Mrs. Zen and I have long been battling the decision of a dual income, or having her be a stay at home mom. As much as I’d love to be a stay at home dad, I’m the main bread winner – her income is basically pure profit, free to spend as we desire (and mind you, it’s going towards debt reduction). We recently traded in my 1996 Honda Civic for a 2005 Honda CRV – mainly because we had the extra income to do a large down payment, and trips to Grandma and Grandpa’s with packed bags, stroller, and dog in tow. Once in the Civic was enough – and with a dual income we could more than afford a new(er) car.
As was pointed out – the after tax and childcare income is about 13k. But let’s make some adjustments:
Our childcare is about $2,340 due to our baby-sitter service. We only use them for one day a week – for now. If Mrs. Zen becomes full-time salaried, that will change, but no matter how you look at it – her additional income is after all bills are paid.
Let’s tackle their considerations:
- Career Advancement Goals – There is *always* more to a career than money! What about happiness? Mrs. Zen desires a career in paramedicine – she enjoys staying at home, but she also loves her work (as do I!)
- How to Return To Work? – I can’t really argue this one – leaving for eyars ad coming back in – that’s potentially ‘resetting’ your career unless you continue your work part-time.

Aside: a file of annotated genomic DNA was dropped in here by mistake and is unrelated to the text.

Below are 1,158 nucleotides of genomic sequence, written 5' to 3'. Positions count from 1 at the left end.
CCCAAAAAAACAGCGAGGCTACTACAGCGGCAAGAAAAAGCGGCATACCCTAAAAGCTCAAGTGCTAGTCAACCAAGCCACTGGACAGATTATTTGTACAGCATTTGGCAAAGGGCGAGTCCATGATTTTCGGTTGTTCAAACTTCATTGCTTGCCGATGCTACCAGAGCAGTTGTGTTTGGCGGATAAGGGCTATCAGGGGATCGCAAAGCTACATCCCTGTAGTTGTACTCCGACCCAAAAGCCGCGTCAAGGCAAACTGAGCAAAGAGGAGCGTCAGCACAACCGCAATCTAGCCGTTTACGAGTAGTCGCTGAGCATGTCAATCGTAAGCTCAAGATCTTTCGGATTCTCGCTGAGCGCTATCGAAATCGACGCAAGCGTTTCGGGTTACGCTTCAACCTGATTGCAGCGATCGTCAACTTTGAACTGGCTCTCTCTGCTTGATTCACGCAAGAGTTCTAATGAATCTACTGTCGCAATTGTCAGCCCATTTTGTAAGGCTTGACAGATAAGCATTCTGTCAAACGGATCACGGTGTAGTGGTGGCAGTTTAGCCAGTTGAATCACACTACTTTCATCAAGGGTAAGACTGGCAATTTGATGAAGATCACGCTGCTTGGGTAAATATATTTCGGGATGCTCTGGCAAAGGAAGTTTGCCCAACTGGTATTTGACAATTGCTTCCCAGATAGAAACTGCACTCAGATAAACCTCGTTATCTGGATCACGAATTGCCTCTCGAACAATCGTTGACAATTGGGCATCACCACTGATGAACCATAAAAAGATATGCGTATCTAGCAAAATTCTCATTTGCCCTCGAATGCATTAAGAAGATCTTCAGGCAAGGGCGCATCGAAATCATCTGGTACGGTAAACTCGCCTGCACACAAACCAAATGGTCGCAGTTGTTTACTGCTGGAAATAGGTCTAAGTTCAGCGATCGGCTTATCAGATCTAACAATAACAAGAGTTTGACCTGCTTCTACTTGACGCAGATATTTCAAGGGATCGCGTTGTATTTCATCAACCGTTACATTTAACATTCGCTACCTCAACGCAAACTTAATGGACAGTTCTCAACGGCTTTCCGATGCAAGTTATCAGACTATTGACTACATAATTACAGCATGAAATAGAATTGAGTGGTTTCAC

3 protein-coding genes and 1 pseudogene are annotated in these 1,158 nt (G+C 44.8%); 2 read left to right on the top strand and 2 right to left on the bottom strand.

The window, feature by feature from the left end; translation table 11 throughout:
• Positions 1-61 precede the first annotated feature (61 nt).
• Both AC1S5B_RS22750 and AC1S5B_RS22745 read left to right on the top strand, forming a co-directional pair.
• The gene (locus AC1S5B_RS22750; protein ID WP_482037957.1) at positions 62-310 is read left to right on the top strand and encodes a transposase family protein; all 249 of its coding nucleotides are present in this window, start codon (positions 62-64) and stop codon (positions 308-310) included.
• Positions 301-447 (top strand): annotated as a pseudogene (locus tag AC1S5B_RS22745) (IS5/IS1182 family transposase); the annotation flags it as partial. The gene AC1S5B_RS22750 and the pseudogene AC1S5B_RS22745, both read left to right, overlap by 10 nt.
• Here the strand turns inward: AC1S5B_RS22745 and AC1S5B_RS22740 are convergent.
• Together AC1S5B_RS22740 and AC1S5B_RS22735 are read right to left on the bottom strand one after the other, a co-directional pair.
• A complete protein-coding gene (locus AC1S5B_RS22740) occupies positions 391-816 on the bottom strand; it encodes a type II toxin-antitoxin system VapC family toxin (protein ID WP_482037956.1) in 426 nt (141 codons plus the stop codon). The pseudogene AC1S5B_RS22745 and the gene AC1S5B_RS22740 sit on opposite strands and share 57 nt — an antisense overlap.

- Extra Expenses – I’ve got to agree – working has expenses, just as staying at home. If no one is home, the heater/AC is off, less electricity, and at work you may have “job functions’ – happy hours, lunches and the like (I *DO* consider these essential – I owe my current job due to lunch-time networking! And pizza.)
- Breadwinner May Become Workaholic Career Freak – C’mon, really? This is a personal thing, and if you can’t balance your career and life, you need to reassess your values.
- Coupon Clipping – I’ve got mixed feelings here. My brother-in-law works from home (ebay business) and is an excellent father and cooks, while also shopping at night. He’s thrifty and is business than some other people I know. Coupon clip, regardless, I say.
- Schools – This is something I’m still looking into. I moved into a certain area for its reknowned public schools – you can send your kids to a private school so that by the age of six they know three languages and a head start on other students. Do you really want to make your kid go through that? You’ve got to focus on your kids being kids and not being “intellectual geniuses” or “young athletes” – they’re not here to live out your dreams. Do what you can to provide, but don’t force your kids to be something other than children.
Now the stay-at-home parent conundrum is an interesting one – I’ve talked to work-at-home, stay-at-home and day-care parents, with plenty of pros and cons. Your children need you to be their parent, but htey also need to develop social skills and learn to go out on their own – not developing an attachment on you, needing you for everything. I’m a parent, and the wife and I are working on him not developing separation anxiety, but I’m still reading on the psychology of it all (which is a never ending quest!)